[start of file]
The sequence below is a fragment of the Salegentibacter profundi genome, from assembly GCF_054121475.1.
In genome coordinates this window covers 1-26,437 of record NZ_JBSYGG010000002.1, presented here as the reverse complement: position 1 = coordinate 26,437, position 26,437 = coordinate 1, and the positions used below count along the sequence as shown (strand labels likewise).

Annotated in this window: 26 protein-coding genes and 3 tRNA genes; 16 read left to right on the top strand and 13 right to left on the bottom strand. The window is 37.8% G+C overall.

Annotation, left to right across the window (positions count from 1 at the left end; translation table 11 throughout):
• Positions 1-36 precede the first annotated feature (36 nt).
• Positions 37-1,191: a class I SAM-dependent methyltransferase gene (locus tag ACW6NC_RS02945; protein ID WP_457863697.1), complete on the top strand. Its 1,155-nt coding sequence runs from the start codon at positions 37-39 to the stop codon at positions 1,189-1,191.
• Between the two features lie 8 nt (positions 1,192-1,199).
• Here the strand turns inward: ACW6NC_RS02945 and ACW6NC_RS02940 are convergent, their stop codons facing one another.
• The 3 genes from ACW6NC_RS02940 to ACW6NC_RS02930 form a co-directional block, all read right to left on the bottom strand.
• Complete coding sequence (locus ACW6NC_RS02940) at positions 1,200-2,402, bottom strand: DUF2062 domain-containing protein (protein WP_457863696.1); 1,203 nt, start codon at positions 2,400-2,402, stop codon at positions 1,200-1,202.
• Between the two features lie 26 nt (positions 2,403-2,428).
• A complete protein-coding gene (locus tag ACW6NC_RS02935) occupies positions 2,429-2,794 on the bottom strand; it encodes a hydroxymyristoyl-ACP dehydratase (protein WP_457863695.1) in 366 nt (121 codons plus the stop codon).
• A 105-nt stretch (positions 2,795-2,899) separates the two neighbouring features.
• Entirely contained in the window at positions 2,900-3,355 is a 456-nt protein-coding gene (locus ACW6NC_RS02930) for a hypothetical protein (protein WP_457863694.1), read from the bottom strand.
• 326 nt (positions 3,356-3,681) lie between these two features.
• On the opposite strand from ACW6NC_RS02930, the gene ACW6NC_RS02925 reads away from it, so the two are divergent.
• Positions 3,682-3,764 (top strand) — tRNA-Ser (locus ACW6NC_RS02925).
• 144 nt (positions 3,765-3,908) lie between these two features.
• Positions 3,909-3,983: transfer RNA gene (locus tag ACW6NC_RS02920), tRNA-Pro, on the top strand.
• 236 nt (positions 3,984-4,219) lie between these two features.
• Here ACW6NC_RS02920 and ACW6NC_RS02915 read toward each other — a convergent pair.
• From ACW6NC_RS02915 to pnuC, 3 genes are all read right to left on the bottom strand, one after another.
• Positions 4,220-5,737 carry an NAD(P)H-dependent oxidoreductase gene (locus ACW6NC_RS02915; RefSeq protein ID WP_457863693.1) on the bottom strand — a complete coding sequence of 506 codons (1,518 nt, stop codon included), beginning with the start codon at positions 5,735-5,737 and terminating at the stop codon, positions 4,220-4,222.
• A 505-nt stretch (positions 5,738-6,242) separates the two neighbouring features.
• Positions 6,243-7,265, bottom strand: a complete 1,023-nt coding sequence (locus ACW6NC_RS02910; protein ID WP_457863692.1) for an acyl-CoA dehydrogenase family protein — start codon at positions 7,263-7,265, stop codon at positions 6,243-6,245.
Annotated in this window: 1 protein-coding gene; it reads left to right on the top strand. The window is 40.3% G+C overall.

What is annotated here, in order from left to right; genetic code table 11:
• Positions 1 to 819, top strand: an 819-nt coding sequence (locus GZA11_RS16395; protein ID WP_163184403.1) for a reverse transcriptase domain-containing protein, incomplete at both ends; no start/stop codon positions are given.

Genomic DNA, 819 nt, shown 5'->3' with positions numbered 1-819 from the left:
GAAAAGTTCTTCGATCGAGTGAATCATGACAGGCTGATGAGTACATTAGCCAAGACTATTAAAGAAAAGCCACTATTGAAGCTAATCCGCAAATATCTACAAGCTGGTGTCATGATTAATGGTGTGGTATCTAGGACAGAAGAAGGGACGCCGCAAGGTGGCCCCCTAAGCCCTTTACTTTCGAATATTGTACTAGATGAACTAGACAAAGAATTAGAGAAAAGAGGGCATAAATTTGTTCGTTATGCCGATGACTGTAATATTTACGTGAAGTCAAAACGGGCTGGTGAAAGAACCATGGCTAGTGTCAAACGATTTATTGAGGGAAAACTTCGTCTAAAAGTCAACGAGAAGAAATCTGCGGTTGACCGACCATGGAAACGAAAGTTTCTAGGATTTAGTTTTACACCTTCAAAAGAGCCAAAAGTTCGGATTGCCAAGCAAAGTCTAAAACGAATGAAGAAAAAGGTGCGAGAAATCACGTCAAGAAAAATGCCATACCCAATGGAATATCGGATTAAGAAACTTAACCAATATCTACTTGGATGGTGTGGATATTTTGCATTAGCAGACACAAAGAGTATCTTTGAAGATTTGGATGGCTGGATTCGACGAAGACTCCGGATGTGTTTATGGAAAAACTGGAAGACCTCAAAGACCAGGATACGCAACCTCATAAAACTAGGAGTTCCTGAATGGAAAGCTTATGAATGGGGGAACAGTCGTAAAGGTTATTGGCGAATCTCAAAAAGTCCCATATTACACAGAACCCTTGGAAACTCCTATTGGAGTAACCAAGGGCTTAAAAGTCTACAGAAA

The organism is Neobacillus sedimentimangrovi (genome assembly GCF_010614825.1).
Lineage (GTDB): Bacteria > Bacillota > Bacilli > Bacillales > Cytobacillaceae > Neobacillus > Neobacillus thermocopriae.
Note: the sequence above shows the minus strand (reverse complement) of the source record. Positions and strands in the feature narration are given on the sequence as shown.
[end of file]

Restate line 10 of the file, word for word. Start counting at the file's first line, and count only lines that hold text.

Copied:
• Complete coding sequence (locus ACW6NC_RS02940) at positions 1,200-2,402, bottom strand: DUF2062 domain-containing protein (protein WP_457863696.1); 1,203 nt, start codon at positions 2,400-2,402, stop codon at positions 1,200-1,202.